The Managers adjusted property exposure across the range to maintain their desired 50:50 allocation to UK direct property and global REITs. Global REITs are providing steady positive returns as real estate markets recover and investors increase allocations to the asset class as an alternative source of income outside of the bond markets. We are increasingly optimistic about the outlook for a recovery in UK property.
In Portfolio VII the Managers added a new small exposure, the iShares Global Corporate Bond ETF and sold the Fund’s remaining exposure to the LF Canlife Global Macro Bond Fund.
The second half of 2021 is likely to see a sizeable consumer recovery that includes the reopening of the leisure and tourism industries and the refilling of supply chains. Economists have increased their estimates for GDP and consumption growth, particularly given the fast pace of vaccination in the US and Europe’s rapidly accelerating immunisation efforts.
However, it remains to be seen how much of the impending recovery is already reflected in stock prices. Equity markets have rallied hard since their March 2020 lows and a number of valuation metrics now suggest that we may see more muted returns and increased volatility over the coming months.
We expect to see a further modest rise in yields over the coming months, which would provide an attractive entry point at which to lock in higher bond coupons and access potential capital gains.
The Fed is treading carefully between its desire to restore employment by stimulating growth and the need to maintain stability by paying heed to the markets’ concerns over rising inflation and tapering of asset purchases. Without sustained wage rises, we do not expect the current rise in inflation to be sustainable, and also note that current shortages of skilled workers and materials are actually working to temper the pace of economic growth and, thereby, inflation.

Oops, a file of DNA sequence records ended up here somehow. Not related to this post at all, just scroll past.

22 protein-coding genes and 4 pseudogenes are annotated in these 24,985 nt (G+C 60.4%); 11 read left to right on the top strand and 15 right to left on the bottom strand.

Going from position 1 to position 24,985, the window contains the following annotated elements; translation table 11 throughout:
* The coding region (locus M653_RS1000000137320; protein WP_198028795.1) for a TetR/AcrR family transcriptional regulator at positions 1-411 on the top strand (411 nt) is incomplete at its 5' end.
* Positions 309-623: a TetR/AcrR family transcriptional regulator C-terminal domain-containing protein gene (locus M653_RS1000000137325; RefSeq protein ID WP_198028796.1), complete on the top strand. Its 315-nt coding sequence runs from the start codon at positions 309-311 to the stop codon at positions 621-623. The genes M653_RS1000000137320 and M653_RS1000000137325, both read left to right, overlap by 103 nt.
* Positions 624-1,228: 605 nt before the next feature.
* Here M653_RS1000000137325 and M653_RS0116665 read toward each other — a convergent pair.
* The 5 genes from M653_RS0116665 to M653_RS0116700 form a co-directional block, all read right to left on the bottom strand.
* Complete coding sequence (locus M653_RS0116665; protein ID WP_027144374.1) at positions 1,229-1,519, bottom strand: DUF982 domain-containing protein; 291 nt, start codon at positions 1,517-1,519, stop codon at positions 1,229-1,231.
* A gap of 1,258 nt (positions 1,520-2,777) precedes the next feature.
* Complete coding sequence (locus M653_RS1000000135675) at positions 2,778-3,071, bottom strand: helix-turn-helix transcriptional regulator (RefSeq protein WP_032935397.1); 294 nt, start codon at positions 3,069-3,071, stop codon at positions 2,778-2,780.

Past performance is not a guide to future performance. The value of investments may fall as well as rise and investors may not get back the amount invested. Income from investments may fluctuate. Currency fluctuations can also affect performance.
The information contained in this document is provided for use by investment professionals and is not for onward distribution to, or to be relied upon by, retail investors. No guarantee, warranty or representation (express or implied) is given as to the document’s accuracy or completeness. The views expressed in this document are those of the fund manager at the time of publication and should not be taken as advice, a forecast or a recommendation to buy or sell securities. These views are subject to change at any time without notice. This document is issued for information only by Canada Life Asset Management. This document does not constitute a direct offer to anyone, or a solicitation by anyone, to subscribe for shares or buy units in fund(s). Subscription for shares and buying units in the fund(s) must only be made on the basis of the latest Prospectus and the Key Investor Information Document (KIID) available at https://www.canadalifeassetmanagement.co.uk/
LF Canlife Portfolio Funds may invest in property funds that may be illiquid and subject to wide price spreads, both of which can impact the value of the fund. The value of the property is based on the opinion of a valuer and is therefore subjective.
Canada Life Asset Management is the brand for investment management activities undertaken by Canada Life Asset Management Limited, Canada Life Limited and Canada Life European Real Estate Limited. Canada Life Asset Management Limited (no. 03846821), Canada Life Limited (no.00973271) and Canada Life European Real Estate Limited (no. 03846823) are all registered in England and the registered office for all three entities is Canada Life Place, Potters Bar, Hertfordshire EN6 5BA. Canada Life Asset Management Limited is authorised and regulated by the Financial Conduct Authority. Canada Life Limited is authorised by the Prudential Regulation Authority and regulated by the Financial Conduct Authority and the Prudential Regulation Authority.
CLI01926 Expiry on 22/07/2022